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Claude Adelbert Burrett, Ph. B.; Arthur Lee Canfield; William Lefurgey Case; Mary Emma Coffin; Franklin Earl Cutler; Robert A. Gans; Earle Vincent Gray; Frederick Philander Goodwin ; H. Hugh Hill; James Edward Hulett; Arthur Ward King; George R. McGee; Philip Lee Ring; Wm. F. Rohland; Jesse L. Saddler, A. B.; Braden C. Tiffany; Floyd Clayton Thompson; Henry Lycurgus Wells; Walton Henry Williams.

FACULTY RE-ORGANIZATION. The faculty of the Cleveland Homeopathic Medical College held its regular re-organization meeting Wednesday, May 24th, 1905, in the faculty room of the College.

The Dean reported the election by the Board of Trustees of the governing faculty as constituted last year, with the addition of L. A. Noble, M. D., as Professor of Chemistry, and Lester E. Siemon, M. D., as Professor of Obstetrics.

The annual election of officers resulted as follows: Dean, Dr. G. J. Jones; Vice-Dean, Dr. George H. Quay; Registrar, Dr. Wm. T. Miller; Treasurer, Dr. B. B. Kimmel. These constitute the Executive Committee.

Delegates to the American Institute in Chicago, Drs. James C. Wood and G. J. Jones. Alternates, Drs. H. D. Bishop and W. H. Phillips. Committee appointed to confer with the Alumni, Drs. Spencer, Thurston and George Jones.

The Executive Committee have decided upon a Practitioner's Course to be given to graduates in medicine from June 5th to July 1st. Special attention will be paid to laboratory work, microscopical, physiological and chemical, and will include a course in special dissections in such branch or branches as the student may desire. The visiting practitioners will have abundant opportunity to see clinical work in the various branches, the Good Samaritan Dispensary, the City Hospital and Huron Street Hospital furnishing plenty of material. It was not decided until after the faculty re-organization to give this course, consequently the announcements were very late in being mailed, but we trust this will only be the forerunner of many such courses.

The College has been undergoing a thorough cleaning and overhauling. Fresh paint and plenty of elbow grease have so changed the inner aspect that it is scarcely familiar to even those who have long been accustomed to enter it daily. But it smells good, and the change is a welcome one.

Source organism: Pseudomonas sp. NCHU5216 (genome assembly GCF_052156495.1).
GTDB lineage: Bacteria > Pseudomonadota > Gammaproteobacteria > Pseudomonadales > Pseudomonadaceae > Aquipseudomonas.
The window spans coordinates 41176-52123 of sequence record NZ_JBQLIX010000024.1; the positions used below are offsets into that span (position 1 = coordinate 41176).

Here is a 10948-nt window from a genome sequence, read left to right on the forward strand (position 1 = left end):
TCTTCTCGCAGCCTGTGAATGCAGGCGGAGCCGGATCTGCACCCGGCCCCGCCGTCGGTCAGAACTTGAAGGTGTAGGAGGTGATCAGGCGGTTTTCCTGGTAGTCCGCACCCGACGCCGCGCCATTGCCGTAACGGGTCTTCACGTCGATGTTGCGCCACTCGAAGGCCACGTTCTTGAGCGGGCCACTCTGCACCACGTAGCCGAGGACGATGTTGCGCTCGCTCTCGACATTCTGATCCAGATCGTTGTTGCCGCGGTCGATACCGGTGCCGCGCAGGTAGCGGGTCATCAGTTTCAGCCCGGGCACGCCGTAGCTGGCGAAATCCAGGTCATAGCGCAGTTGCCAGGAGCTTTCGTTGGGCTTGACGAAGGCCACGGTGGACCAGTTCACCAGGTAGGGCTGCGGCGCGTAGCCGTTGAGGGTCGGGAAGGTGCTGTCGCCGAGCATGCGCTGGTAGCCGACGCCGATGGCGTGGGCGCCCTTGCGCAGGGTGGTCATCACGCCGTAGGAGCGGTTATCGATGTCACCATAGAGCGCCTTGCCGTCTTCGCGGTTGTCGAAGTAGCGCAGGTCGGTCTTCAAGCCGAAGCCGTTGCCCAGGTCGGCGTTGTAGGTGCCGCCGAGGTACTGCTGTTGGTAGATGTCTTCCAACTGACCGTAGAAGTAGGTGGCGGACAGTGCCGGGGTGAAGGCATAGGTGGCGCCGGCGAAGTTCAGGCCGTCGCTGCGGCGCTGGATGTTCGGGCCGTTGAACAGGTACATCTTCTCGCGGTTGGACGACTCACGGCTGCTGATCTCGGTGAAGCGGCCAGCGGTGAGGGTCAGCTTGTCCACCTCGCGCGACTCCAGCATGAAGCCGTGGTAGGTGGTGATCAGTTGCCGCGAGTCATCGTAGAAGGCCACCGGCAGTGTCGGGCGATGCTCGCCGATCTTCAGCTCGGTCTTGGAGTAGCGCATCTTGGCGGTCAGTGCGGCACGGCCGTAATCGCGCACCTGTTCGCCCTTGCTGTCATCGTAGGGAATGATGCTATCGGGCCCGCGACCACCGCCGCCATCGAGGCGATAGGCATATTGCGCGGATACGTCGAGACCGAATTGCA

THE PRESIDENT'S ADDRESS, OHIO STATE HOMEOPATHIC MEDICAL

SOCIETY, CLEVELAND, 1905.

By J. H. Wilson, M. D., Bellefontaine, Ohio. Members of the Homeopathic Medical Society of Ohio:

At this, my first opportunity, I wish to thank you for the honor you have conferred upon me by electing me to preside over this body. No one of us is so exalted that he could not deeply and lastingly ap. preciate such an honor; the most unworthy cannot fail to dedicate all the powers he possesses, unreservedly, to the interests of this Society and to the advancement of its best influences.

The president of any organization is seriously handicapped if not completely helpless unless he can count upon the willing co-operation of its members and their reasonable indulgence. Especially does he appreciate the zeal and thoughtful activities of his fellow-workers and the chairmen of the various bureaus; to their promptness and efficient help will be due the success of this meeting. Therefore, the continuance of your aid and sympathy is earnestly solicited in the future as it has been thoroughly appreciated in the past.

Our present laws seem adequate for the government of this body; but should any changes or additions seem advisable to you they may be suggested through the proper channels. However, I would respectfully suggest that we, either as a whole or through a proper committee, consider the feasibility of dividing the work of this Society into two sections: One section, composed of delegates elected and sent from the different societies in the State, to act as the business body for the Society. They should have separate quarters for their work and probably certain hours would be necessary. The other section would be the general meeting composed of all the members of the Society, devoting its entire time and attention to the reading and discussion of papers. This would take away the annoyance caused by the frequent interruptions we necessarily must be subjected to as it is now conducted, and I believe would add greatly to the interest of our work, while the business would receive more careful attention in the hands of a representative few than it could from the Society as a whole.